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Medline ® Abstract for Reference 9

of 'Peutz-Jeghers syndrome: Epidemiology, clinical manifestations, and diagnosis'

Further observations on LKB1/STK11 status and cancer risk in Peutz-Jeghers syndrome.
Lim W, Hearle N, Shah B, Murday V, Hodgson SV, Lucassen A, Eccles D, Talbot I, Neale K, Lim AG, O'Donohue J, Donaldson A, Macdonald RC, Young ID, Robinson MH, Lee PW, Stoodley BJ, Tomlinson I, Alderson D, Holbrook AG, Vyas S, Swarbrick ET, Lewis AA, Phillips RK, Houlston RS
Br J Cancer. 2003;89(2):308.
Germline mutations in the LKB1/STK11 tumour suppressor gene cause Peutz-Jeghers syndrome (PJS), a rare dominant disorder. In addition to typical hamartomatous gastrointestinal polyps and pigmented perioral lesions, PJS is associated with an increased risk of tumours at multiple sites. Follow-up information on carriers is limited and genetic heterogeneity makes counselling and management in PJS difficult. Here we report the analysis of the LKB1/STK11 locus in a series of 33 PJS families, and estimation of cancer risks in carriers and noncarriers. Germline mutations of LKB1/STK11 were identified in 52% of cases. This observation reinforces the hypothesis of a second PJS locus. In carriers of LKB1/STK11 mutations, the risk of cancer was markedly elevated. The risk of developing any cancer in carriers by age 65 years was 47% (95% CI: 27-73%) with elevated risks of both gastrointestinal and breast cancer. PJS with germline mutations in LKB1/STK11 are at a very high relative and absolute risk of multiple gastrointestinal and nongastrointestinal cancers. To obtain precise estimates of risk associated with PJS requires further studies of genotype-phenotype especially with respect to LKB1/STK11 negative cases, as this group is likely to be heterogeneous.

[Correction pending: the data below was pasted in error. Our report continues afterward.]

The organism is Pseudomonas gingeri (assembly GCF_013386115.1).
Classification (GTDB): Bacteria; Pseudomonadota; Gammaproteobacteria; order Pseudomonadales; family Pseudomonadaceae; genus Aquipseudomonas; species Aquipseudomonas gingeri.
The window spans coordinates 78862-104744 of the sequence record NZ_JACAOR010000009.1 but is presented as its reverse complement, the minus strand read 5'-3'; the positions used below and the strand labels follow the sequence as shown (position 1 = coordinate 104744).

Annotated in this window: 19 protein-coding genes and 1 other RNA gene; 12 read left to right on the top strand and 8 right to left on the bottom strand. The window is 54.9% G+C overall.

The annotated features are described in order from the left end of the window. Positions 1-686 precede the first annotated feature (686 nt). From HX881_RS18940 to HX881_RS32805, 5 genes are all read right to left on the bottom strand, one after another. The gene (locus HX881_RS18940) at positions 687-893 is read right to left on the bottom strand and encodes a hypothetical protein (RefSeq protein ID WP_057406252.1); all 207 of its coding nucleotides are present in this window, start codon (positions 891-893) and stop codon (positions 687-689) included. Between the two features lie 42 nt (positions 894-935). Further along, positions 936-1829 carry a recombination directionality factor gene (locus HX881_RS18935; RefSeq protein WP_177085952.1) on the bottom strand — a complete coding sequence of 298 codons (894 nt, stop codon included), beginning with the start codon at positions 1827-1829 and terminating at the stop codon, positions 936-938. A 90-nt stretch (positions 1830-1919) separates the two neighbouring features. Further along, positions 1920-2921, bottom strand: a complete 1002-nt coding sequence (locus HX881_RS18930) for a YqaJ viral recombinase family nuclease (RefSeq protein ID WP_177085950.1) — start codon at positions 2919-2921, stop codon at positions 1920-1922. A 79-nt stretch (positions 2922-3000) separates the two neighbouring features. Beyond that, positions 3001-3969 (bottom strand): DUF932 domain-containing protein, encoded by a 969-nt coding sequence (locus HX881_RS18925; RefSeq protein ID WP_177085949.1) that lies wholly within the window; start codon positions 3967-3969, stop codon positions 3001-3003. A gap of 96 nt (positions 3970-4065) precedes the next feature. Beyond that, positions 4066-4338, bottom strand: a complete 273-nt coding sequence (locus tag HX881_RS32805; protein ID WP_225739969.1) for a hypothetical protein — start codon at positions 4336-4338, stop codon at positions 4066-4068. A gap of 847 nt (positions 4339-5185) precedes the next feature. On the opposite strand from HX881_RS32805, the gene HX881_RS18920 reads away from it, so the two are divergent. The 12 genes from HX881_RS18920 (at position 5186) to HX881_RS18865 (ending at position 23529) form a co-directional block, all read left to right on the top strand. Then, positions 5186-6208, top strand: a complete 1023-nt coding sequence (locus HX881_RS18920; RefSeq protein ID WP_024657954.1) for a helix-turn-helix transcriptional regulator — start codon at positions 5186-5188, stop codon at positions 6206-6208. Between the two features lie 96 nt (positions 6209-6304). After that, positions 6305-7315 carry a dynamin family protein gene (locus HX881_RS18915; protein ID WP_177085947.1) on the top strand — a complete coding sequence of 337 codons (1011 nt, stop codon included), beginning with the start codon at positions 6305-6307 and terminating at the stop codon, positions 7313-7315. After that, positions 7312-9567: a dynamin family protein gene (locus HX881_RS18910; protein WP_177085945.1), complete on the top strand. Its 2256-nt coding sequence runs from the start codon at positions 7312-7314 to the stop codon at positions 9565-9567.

Section of Cancer Genetics, Institute of Cancer Research, Sutton, Surrey SM2 5NG, UK. wlim@icr.ac.uk